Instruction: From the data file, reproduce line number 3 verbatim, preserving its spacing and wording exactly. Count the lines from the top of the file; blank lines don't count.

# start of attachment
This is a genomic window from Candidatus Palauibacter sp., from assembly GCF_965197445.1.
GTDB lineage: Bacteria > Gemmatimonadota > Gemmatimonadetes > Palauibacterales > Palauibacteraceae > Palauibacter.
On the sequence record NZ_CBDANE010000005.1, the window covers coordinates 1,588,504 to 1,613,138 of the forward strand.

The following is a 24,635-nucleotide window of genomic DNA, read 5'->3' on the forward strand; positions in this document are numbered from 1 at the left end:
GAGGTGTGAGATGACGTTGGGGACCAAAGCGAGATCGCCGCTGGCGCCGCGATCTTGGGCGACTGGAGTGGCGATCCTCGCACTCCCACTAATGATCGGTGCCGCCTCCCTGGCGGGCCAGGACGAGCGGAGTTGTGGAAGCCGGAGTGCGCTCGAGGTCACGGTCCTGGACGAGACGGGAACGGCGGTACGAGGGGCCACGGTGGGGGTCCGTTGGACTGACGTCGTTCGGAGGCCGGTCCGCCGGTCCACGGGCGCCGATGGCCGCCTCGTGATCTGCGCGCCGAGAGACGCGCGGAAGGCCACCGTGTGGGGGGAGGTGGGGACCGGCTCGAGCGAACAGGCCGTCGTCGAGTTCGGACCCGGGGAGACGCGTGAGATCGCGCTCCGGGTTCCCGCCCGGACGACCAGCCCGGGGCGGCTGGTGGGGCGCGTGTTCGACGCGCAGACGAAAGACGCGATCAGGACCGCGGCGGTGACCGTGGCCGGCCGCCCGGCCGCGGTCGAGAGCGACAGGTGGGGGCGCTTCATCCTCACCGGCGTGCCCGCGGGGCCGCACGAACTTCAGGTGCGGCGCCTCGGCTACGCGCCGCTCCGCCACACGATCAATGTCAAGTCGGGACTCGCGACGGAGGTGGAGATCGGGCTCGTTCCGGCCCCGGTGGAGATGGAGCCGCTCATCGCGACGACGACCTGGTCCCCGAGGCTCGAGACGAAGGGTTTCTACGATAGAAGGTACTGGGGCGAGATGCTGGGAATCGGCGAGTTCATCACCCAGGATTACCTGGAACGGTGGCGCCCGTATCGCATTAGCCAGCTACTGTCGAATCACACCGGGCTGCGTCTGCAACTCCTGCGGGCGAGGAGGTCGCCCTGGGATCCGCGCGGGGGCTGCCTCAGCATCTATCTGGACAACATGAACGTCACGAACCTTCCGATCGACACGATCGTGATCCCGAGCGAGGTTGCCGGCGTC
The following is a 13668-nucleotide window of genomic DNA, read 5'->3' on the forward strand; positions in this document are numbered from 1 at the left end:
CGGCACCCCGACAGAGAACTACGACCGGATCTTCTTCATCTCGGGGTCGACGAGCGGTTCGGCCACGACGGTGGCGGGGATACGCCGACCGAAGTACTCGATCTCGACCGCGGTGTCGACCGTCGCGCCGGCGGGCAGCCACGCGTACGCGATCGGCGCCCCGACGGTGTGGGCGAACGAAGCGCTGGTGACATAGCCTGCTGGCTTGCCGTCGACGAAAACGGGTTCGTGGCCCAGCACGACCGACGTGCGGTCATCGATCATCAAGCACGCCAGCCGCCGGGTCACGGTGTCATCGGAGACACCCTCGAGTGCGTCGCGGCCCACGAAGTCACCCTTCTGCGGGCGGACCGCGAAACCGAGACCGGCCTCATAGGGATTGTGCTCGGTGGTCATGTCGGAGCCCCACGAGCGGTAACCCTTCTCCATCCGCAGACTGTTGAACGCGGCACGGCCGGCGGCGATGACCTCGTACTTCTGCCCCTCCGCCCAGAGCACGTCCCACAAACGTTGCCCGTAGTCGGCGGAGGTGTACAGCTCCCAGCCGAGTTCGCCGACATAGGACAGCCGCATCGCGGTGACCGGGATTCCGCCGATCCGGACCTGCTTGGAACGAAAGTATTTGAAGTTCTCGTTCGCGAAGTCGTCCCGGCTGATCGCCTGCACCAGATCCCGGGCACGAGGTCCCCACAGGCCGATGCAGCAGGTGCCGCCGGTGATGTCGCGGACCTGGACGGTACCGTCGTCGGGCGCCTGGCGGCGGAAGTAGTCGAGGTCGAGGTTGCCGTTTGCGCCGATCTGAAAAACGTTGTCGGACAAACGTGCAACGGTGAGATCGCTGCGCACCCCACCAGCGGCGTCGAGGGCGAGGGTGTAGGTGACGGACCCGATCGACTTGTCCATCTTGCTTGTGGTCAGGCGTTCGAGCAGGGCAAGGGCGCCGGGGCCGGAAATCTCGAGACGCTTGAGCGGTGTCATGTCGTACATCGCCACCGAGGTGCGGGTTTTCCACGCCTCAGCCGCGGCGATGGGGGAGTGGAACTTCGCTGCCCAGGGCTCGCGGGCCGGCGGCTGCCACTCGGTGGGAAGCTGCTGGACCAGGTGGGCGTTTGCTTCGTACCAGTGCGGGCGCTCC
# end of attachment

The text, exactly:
On the sequence record NZ_CBDANE010000005.1, the window covers coordinates 1,588,504 to 1,613,138 of the forward strand.